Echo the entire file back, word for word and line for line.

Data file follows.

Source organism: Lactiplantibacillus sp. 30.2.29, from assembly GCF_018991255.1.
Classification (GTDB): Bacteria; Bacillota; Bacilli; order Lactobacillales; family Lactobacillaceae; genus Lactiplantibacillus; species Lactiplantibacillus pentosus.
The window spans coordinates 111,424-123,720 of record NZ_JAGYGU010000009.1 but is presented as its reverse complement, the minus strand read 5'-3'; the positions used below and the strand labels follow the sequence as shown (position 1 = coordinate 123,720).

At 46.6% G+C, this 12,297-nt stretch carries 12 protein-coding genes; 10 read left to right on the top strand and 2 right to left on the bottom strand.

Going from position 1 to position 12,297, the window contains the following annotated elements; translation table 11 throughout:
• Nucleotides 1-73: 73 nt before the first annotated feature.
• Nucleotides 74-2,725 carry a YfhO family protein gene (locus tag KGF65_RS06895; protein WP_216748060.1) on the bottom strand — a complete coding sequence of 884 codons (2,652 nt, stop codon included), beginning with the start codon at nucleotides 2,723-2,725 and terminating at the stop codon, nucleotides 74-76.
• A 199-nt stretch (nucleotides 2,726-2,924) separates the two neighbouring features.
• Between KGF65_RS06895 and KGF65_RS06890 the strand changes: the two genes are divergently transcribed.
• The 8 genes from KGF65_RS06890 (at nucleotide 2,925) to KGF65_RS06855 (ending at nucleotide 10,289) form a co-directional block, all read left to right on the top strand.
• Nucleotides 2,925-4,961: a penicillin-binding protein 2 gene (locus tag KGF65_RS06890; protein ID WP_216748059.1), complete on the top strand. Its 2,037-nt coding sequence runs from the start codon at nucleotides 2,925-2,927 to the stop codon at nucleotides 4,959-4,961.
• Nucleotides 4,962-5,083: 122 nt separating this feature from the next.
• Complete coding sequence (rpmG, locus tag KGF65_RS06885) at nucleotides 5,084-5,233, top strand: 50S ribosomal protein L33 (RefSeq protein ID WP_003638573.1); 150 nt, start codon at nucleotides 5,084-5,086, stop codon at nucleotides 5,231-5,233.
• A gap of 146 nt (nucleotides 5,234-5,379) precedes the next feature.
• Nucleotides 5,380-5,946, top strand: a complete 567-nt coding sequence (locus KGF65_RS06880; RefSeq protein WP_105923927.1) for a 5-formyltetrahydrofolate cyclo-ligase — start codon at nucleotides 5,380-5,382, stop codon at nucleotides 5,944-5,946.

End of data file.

Source organism: Lactiplantibacillus sp. 30.2.29, from assembly GCF_018991255.1.
Classification (GTDB): Bacteria; Bacillota; Bacilli; order Lactobacillales; family Lactobacillaceae; genus Lactiplantibacillus; species Lactiplantibacillus pentosus.
The window spans coordinates 111,424-123,720 of record NZ_JAGYGU010000009.1 but is presented as its reverse complement, the minus strand read 5'-3'; the positions used below and the strand labels follow the sequence as shown (position 1 = coordinate 123,720).

At 46.6% G+C, this 12,297-nt stretch carries 12 protein-coding genes; 10 read left to right on the top strand and 2 right to left on the bottom strand.

Going from position 1 to position 12,297, the window contains the following annotated elements; translation table 11 throughout:
• Nucleotides 1-73: 73 nt before the first annotated feature.
• Nucleotides 74-2,725 carry a YfhO family protein gene (locus tag KGF65_RS06895; protein WP_216748060.1) on the bottom strand — a complete coding sequence of 884 codons (2,652 nt, stop codon included), beginning with the start codon at nucleotides 2,723-2,725 and terminating at the stop codon, nucleotides 74-76.
• A 199-nt stretch (nucleotides 2,726-2,924) separates the two neighbouring features.
• Between KGF65_RS06895 and KGF65_RS06890 the strand changes: the two genes are divergently transcribed.
• The 8 genes from KGF65_RS06890 (at nucleotide 2,925) to KGF65_RS06855 (ending at nucleotide 10,289) form a co-directional block, all read left to right on the top strand.
• Nucleotides 2,925-4,961: a penicillin-binding protein 2 gene (locus tag KGF65_RS06890; protein ID WP_216748059.1), complete on the top strand. Its 2,037-nt coding sequence runs from the start codon at nucleotides 2,925-2,927 to the stop codon at nucleotides 4,959-4,961.
• Nucleotides 4,962-5,083: 122 nt separating this feature from the next.
• Complete coding sequence (rpmG, locus tag KGF65_RS06885) at nucleotides 5,084-5,233, top strand: 50S ribosomal protein L33 (RefSeq protein ID WP_003638573.1); 150 nt, start codon at nucleotides 5,084-5,086, stop codon at nucleotides 5,231-5,233.
• A gap of 146 nt (nucleotides 5,234-5,379) precedes the next feature.
• Nucleotides 5,380-5,946, top strand: a complete 567-nt coding sequence (locus KGF65_RS06880; RefSeq protein WP_105923927.1) for a 5-formyltetrahydrofolate cyclo-ligase — start codon at nucleotides 5,380-5,382, stop codon at nucleotides 5,944-5,946.